Remarkably, whether he's playing an impressionistic ballad, a hard bop classic or a free original, Denny Zeitlin sounds like no other. He has the technique and harmonic knowledge to execute anything his fertile imagination conjures up. His music resonates with joy and honesty. Denny Zeitlin's first album, Cathexis, recorded in 1964 with Cecil McBee and Freddie Waits was an instant critical and commercial success with Zeitlin hailed as a new and original voice of the piano. Later in 1964, Denny assembled another amazing trio with Charlie Haden and Jerry Granelli and released the album Carnival. Zeitgeist was recorded over 1966 and '67 and documented the end of the trio with Haden and Granelli and the beginning of one with Joe Halpin and Oliver Johnson, two brilliant musicians who died young.
Reissue with the latest 2015 DSD remastering. Comes with liner notes. Pianist Denny Zeitlin is sporting a beard on the cover of this fourth album for Columbia Records – and his music here definitely reflects a bit of a change from his earlier cleaner-cut image! Denny steps a bit outside at times – never to much so to make the album a session of avant jazz, but definitely showing the listener at the start that he's able to stretch out in the same way as some of the more adventurous pianists of his generation – yet really sound best as a master of lyrical understatement, as on his previous few records! Zeitlin's command of chords is wonderful – these blocks of color and subtle sound in his hands – inspired by Bill Evans, but taken in a whole new direction – and set up here in two different trios, with either Charlie Haden or Joe Halpin on bass, and Oliver Johnson or Jerry Granelli on drums. The real star of the show is always Denny.
Pianist Denny Zeitlin has the distinction—among many others—of having written one of the loveliest of loves songs: "Love Theme From Invasion of the Bodysnatchers." The tune can be heard in its unadorned beauty on Zeitlin's Precipice (Sunnyside Records, 2010), the recording of an extraordinarily beautiful and adventurous solo concert. The original version of the tune, from the soundtrack of the 1978 movie, Invasion of the Bodysnatchers (1978)—a masterful remake of the classic 1954 science fiction film—was Zeitlin's lone effort at writing for film. Hired originally to do a "jazz" score, Zeitlin found it necessary—when plans changed—to convince the powers-that-be that he was indeed capable of writing music for symphony orchestra and electronics—the then-new-on-the scene synthesizers.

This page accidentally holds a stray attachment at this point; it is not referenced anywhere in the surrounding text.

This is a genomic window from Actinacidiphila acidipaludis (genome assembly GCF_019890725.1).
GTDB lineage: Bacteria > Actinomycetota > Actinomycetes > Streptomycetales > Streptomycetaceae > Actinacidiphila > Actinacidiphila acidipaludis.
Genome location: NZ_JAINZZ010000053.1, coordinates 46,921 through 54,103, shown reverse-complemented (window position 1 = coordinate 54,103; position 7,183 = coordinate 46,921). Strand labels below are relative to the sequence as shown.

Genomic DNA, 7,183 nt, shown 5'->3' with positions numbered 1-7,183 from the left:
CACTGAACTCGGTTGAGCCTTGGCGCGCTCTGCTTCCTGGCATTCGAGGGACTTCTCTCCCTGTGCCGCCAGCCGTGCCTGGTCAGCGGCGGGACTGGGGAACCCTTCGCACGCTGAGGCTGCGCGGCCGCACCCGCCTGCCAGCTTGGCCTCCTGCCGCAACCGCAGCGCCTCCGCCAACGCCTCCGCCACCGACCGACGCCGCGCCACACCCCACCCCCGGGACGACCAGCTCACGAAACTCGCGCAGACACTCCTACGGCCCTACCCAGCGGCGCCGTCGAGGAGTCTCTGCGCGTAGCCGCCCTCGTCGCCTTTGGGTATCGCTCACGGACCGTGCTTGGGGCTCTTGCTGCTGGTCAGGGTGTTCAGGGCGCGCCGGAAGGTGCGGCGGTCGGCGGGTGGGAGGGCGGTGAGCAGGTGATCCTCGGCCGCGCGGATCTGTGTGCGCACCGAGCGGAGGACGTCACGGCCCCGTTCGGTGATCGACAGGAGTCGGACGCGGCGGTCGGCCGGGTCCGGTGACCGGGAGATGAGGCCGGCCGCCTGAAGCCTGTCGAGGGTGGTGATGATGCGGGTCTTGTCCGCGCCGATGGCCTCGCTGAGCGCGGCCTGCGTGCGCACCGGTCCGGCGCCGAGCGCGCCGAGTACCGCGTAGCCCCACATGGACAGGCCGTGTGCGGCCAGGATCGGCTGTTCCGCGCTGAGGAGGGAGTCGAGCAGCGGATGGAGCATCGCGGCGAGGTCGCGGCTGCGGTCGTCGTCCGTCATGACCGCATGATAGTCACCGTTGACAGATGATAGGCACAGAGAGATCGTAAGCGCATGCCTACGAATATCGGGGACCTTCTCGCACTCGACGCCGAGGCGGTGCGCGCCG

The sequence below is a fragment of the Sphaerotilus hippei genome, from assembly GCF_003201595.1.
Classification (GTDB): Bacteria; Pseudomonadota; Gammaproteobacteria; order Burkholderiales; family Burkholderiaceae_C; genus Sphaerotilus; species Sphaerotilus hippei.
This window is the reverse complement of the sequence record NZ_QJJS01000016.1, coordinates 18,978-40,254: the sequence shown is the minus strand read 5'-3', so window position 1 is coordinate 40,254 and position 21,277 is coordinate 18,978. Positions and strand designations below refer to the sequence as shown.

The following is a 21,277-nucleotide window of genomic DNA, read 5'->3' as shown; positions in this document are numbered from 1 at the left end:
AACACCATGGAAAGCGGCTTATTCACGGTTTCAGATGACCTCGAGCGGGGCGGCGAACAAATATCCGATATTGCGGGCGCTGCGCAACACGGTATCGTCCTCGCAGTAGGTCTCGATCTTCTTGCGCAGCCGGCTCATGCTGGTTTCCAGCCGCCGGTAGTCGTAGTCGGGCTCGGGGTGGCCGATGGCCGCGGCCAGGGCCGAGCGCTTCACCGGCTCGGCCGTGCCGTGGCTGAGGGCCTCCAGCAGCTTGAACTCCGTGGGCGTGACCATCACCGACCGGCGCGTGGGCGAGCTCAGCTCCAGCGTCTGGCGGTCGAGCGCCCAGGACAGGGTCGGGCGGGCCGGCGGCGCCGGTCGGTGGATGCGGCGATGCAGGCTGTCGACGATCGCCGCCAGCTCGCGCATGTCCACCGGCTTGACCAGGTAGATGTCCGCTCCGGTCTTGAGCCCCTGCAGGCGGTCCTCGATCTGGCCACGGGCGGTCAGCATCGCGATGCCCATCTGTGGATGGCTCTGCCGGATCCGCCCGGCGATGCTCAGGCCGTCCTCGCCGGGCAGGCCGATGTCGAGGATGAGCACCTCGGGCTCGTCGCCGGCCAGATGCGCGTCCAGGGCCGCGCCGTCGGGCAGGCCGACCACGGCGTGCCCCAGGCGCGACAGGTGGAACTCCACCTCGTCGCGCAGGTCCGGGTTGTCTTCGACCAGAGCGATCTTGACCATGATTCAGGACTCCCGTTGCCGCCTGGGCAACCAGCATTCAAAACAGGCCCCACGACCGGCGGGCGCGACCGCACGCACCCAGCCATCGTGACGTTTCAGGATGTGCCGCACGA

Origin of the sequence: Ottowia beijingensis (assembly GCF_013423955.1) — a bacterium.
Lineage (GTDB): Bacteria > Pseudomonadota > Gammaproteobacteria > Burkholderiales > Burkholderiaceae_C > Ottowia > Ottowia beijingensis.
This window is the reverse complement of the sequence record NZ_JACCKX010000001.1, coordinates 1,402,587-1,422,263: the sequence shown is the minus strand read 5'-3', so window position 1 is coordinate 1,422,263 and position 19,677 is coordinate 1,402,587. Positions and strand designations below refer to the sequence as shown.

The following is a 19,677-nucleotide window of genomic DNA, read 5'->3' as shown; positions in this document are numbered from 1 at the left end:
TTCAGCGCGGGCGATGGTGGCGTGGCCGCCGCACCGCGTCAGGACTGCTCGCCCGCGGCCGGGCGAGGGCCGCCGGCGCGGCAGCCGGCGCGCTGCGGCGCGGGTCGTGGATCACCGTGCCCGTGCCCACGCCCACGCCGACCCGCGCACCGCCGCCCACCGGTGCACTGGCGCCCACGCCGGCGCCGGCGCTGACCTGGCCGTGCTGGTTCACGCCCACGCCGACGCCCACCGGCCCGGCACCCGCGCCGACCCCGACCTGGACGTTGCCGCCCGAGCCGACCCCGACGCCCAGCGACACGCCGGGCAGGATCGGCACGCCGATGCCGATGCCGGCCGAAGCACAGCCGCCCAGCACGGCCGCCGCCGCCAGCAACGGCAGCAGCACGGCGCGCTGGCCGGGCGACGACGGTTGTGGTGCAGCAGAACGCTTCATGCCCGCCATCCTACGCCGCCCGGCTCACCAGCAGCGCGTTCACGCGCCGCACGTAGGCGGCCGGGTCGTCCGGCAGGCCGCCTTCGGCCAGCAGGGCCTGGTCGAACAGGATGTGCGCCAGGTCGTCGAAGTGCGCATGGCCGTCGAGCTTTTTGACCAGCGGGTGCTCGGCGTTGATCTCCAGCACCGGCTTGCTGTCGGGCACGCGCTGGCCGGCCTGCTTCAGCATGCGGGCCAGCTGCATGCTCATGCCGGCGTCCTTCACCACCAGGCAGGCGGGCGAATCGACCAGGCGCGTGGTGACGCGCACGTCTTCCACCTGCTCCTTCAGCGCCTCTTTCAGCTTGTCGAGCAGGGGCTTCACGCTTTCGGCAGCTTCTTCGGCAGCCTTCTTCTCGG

Reissue with the latest 2014 DSD remastering. Comes with liner notes. Since the 1960s, pianist Denny Zeitlin's recording career has been erratic due to his concentration on his full-time psychiatric practice, so the reissue of some of his earliest recordings will hopefully satisfy fans who haven't had anything new to acquire since his 1992 Live at Maybeck Recital Hall. The intelligent buildup from the repeated motif of the intense, boppish "Repeat," the rich voicings within "I-Thou," and the dazzling runs through the blazing "Cathexis" make it no surprise that Zeitlin received critical acclaim early in his career.
Reissue with the latest remastering. Comes with liner notes. Pianist Denny Zeitlin's third Columbia release is a live session recorded during a break from his internship as a psychiatrist. With bassist Charlie Haden and drummer Jerry Granelli, it's clear that Zeitlin didn't ignore his jazz chops in spite of the long hours required of him in medicine.
Both artists are gifted, cutting-edge soloists whose interaction with each other seems to occur on an almost symbiotic plane of connectedness. ~Los Angeles Times
Very hip piano trio work – the first Columbia album by Denny Zeitlin, a young fresh talent in the 60s, with an approach that was lyrical, slightly modern, and a bit soulful. The album features a great rhythm section of Cecil McBee on bass and Freddy Waits on drums. Most tunes are originals by Zeitlin – and titles include "Stonehenge", "Cathexis", "I Thou", "Blue Phoenix", and "Nica's Tempo". (Source: Dusty Groove America, Inc.)
This enjoyable effort, one of pianist Denny Zeitlin's infrequent recordings, has four trio selections recorded with bassist Joel DiBartolo and drummer Peter Donald (the other performances from the same sessions comprise Zeitlin's earlier Windham Hill Jazz release Trio) plus four 1989 duets with bassist David Friesen. Six Zeitlin originals are joined by Friesen's "Underlying," Ornette Coleman's obscure "Broadway Blues" and the standard "Blues In The Night." Harmonically advanced and thought-provoking yet mostly swinging music. ~Scott Yanow, allmusic.com
This recording may be out of print but it's worth going out of your way to find. Zeitlin and Haden communicate beautifully throughout, with lyrical passages alternating with long, semi-abstract bass solos (particularly on the first cut, "Chairman Mao.") The recording is done live in front of a small audience, with excellent production values (somewhat reminiscent of Oscar Peterson's "Exclusively for My Friends" recordings for MPS in the sixties). Zeitlin is not very well known but has lately re-emerged as a very dynamic player in the Bill Evans/Fred Hersch/Mulgrew Miller tradition. (Source: Customer review at amazon.com)